HTC this week announced final specifications as well as availability date of the Vive Cosmos, its next-generation tethered VR headset, which promises numerous improvements along with modularity for further upgrades. Among the key features of the Vive Cosmos are higher resolution displays, full 6DoF inside-out tracking built around six cameras and integrated sensors, a lower weight, as well as all-new knuckles-style controllers. The headset is available for pre-order now and will ship in early October.

Originally unveiled at CES early this year, the Vive Cosmos head mounted display (HMD) is equipped with two 3.4-inch RGB LCD screens, each offering a per eye resolution of 1440×1700 (2880×1700 combined resolution), a 90 Hz refresh rate, and a 110-degree field of view (officially, this is the same as the original Vive). On which note, HTC has been relatively mum on the optics used, though it has been confirmed that they're continuing to use Fresnel lenses.

As this is a tethered headset by default, in its standard configuration the HMD connects to a host PC using via DisplayPort 1.2 and USB 3.0. Alternatively, the VR HMD can be equipped with a WiGig-based wireless adapter from HTC.

The VR headset comes with a built-in inside-out 6-degree-of-freedom (6DoF) positional tracking enabled by six cameras, a G-sensor, as well as a gyroscope, which is an important distinction from the original Vive (and Vive Pro), as it does not require any external sensors for tracking. This greatly simplifies the setup process and removes some of the friction from using the device, though as a realistic assessment it's unlikely to be quite as stable as using external sensors. Like all HTC Vive HMDs, the Cosmos has its own spatial audio-supporting stereo headphones as well as microphones.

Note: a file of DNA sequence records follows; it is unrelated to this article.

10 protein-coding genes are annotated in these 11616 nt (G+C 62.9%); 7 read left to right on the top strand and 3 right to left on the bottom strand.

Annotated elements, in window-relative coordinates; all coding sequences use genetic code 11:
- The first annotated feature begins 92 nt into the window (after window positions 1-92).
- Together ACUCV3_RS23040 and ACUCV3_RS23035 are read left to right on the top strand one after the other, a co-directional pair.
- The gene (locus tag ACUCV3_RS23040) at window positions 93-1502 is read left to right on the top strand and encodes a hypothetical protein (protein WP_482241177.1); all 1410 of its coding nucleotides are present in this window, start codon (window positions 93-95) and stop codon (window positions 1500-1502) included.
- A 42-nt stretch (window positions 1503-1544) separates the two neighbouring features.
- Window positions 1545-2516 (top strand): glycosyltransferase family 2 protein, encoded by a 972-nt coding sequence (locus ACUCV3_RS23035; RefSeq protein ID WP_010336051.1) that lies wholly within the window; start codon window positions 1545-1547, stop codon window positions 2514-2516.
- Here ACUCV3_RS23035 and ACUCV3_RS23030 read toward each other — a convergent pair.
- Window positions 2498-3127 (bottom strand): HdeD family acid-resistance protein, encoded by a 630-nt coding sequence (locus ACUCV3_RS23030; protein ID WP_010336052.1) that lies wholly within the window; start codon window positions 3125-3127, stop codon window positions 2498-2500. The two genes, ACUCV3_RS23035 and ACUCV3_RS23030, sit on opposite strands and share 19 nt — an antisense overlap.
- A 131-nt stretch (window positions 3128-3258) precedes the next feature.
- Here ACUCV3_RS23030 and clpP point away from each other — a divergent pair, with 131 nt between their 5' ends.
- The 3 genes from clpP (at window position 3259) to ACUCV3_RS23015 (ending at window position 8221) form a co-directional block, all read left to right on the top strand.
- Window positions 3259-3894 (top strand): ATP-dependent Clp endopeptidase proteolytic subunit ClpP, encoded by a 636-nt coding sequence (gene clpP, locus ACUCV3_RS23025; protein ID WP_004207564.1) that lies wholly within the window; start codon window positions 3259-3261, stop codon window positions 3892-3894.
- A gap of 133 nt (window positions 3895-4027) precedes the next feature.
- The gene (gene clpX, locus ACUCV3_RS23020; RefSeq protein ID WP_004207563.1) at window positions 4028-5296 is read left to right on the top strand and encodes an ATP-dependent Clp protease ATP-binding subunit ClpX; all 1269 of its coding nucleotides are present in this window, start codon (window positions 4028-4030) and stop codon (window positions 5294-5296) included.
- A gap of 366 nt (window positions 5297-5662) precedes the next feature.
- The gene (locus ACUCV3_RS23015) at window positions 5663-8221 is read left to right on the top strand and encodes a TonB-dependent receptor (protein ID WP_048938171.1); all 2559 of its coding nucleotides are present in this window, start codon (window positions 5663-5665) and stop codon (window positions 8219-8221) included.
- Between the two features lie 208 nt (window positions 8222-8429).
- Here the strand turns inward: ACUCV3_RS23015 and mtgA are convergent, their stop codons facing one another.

The new headset also comes with brand-new knuckle-style controllers, which are tracked by the HMD as part of its inside-out tracking. The controllers feature touch sensitivity, two application buttons, a trigger, a joystick, a bumper, and a grip button; all the common controls found on current-generation VR controllers. There is one notable caveat about the Cosmos controllers though: they are powered by two AA batteries and cannot be recharged from outside, which means that users will need to swap batteries after they get run down.

A unique capability of the Vive Cosmos is modular design of its front panel, which can be detached and replaced by another one, allowing upgrades and new features to be added. Fittingly, the very first ‘mod’ is the Vive Cosmos External Tracking Mod, and it is designed to allow the headset to be tracked externally using the SteamVR ecosystem's existing Lighthouse base stations (though this also means the Cosmos controllers cannot be used). This one will be available in Q1 2020 for under $200.

The new HTC Vive Cosmos has a lower weight compared to its predecessors, the manufacturer says without elaborating. Meanwhile, the HMD continues to use a headstrap similar to that of the Vive Pro, with a sizing dial and enhanced ergonomics that balance the weight for added comfort.

HTC’s Vive Cosmos VR headset will be launching on October 3rd for $699. However for anyone looking to get started right away, HTC has already started taking pre-orders this week.